When you now touch the trigger ingame, the other level will pop up. Also note the property bShouldBlockOnLoad. If this is true then the screen will pause until everything is fully loaded. Without this the player may be able to see content pop up during gameplay.
You can obviously also unload things if you connect the trigger to the Unload input of the Stream Level node.
Now all that is very cool but triggers often don’t offer enough control and flexibility, that’s why there is also the possibility of using Volumes to determine what to stream in and out and when.
Make sure you have the master level selected and then move the (preferably rather large) builder brush (the red wireframe thing) to the desired area and rightclick the Volume button -> LevelStreamingVolume.
Next, select the volume you just made (move the red brush away if you can’t see the volume beneath) and open its properties. Here you can configure if you want the volume to only load a level, load and make it visible, or load it and freeze the game until it has been loaded entirely and then display it. Dependent on the engine version you are working with you might have more options. SVB_LoadingAndVisibility is the best choice for most scenarios.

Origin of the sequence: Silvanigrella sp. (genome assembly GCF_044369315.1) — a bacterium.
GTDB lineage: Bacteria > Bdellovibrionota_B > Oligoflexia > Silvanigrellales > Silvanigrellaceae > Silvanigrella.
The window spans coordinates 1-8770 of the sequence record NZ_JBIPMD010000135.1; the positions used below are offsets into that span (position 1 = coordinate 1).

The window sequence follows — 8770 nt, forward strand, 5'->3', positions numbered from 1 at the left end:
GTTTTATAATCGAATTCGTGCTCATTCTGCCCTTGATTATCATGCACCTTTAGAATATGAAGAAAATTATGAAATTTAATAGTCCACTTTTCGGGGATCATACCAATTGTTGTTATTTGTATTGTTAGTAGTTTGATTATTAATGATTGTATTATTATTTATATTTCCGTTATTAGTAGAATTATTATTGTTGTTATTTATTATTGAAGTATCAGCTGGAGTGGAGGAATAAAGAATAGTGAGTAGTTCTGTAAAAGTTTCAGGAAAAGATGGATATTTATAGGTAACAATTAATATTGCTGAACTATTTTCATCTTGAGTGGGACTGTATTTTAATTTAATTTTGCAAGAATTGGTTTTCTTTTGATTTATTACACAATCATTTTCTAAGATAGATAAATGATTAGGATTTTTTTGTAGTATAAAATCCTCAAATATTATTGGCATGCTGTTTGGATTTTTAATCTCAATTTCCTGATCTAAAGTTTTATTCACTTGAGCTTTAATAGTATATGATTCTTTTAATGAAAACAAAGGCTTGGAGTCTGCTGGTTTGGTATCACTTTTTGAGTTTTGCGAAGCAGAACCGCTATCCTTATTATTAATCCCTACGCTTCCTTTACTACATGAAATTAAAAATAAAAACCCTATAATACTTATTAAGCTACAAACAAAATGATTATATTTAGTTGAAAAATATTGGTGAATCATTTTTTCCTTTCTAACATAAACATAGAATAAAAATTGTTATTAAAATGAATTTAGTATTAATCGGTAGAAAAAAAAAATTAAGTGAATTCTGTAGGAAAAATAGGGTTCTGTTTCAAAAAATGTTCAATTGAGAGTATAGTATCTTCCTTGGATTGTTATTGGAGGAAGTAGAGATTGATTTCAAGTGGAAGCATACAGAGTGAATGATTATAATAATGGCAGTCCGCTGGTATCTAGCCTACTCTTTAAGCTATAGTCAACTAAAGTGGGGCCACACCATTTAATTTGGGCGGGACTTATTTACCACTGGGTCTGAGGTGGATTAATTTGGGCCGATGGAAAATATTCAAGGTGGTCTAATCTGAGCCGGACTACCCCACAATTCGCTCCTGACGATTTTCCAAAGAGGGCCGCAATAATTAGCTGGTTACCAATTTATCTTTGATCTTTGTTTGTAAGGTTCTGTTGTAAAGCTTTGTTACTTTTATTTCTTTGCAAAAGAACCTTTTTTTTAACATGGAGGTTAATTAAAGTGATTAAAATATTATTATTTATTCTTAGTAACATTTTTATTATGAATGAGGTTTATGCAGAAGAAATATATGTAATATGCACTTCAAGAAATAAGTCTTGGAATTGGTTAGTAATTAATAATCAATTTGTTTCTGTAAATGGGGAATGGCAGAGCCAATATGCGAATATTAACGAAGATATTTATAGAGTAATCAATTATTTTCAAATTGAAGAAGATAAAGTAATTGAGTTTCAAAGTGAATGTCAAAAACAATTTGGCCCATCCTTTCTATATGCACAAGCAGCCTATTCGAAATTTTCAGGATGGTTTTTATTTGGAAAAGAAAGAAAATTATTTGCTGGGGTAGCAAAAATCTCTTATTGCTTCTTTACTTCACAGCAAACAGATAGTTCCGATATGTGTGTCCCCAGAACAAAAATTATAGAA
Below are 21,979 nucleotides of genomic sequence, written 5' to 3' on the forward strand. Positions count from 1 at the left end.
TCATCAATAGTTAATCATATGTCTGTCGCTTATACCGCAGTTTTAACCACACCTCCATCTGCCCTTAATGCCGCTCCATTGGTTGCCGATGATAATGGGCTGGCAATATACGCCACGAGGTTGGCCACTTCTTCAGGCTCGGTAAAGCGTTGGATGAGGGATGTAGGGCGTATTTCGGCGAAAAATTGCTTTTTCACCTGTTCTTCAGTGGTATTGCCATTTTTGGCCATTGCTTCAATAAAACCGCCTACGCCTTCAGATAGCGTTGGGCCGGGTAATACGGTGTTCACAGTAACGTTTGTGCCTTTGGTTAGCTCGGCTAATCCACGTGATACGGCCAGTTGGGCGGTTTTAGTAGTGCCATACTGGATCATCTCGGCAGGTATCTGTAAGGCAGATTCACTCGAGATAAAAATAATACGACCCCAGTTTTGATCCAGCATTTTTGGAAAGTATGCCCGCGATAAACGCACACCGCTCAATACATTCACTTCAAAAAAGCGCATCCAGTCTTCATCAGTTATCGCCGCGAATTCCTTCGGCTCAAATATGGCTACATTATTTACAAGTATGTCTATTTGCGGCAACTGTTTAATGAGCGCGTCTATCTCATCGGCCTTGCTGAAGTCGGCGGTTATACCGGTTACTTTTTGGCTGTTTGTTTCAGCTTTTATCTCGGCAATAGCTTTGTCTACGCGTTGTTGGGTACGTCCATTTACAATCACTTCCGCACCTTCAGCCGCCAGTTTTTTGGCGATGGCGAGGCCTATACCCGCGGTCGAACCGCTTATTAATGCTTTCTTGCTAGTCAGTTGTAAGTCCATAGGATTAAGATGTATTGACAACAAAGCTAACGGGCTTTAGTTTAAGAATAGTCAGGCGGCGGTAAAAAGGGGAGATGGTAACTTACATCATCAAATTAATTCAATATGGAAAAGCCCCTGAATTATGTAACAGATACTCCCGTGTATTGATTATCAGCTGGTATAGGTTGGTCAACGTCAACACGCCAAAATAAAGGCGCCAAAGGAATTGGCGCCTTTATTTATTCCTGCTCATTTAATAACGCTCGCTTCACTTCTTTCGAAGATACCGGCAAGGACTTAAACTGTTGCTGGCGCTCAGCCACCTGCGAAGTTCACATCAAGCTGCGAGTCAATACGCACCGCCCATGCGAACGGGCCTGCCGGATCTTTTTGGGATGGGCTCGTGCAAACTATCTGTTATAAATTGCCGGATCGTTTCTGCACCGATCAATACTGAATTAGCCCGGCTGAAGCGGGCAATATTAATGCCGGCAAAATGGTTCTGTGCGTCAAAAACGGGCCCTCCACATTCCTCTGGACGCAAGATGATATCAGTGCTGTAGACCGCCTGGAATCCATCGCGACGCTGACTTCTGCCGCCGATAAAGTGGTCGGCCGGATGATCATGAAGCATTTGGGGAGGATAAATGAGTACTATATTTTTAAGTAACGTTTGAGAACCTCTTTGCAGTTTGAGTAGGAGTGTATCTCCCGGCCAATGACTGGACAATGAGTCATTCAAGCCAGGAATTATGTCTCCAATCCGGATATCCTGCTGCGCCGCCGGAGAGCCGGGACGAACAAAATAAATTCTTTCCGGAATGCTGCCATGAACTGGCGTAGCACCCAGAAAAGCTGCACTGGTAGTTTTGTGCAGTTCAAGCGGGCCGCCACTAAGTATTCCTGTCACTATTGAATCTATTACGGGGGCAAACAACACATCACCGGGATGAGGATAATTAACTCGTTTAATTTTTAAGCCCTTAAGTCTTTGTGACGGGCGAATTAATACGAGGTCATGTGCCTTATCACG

Once you did that close the properties window and make sure the volume is still selected in the viewport. If it is, rightclick the level you wish to assign the volume to in the Level Browser and go for “Add Streaming Volumes”.
If all went well the volume should now work. The level you assigned it to will only load and show up when a player enters the volume. If he then leaves the volume, the level will unload again.
Small Bits Of Additional Info
Double click a level in the Level tab to make it the active level.
Be sure to safe all levels you’ve modified. Only saving the master level will not save the others.
Do things that have a level wide influence in the persistent level, Kismet especially.
If you duplicate any actor from an inactive level then the duplicate will automatically be added to your current level. Practical example: You are currently actively working in Level B while Level A is also streamed in. If you were to select an actor of Level A and duplicate it it will become a Level B actor.
You can move actors by selecting them and rightclicking the level you wish to move them to and pick “Move selected to current level”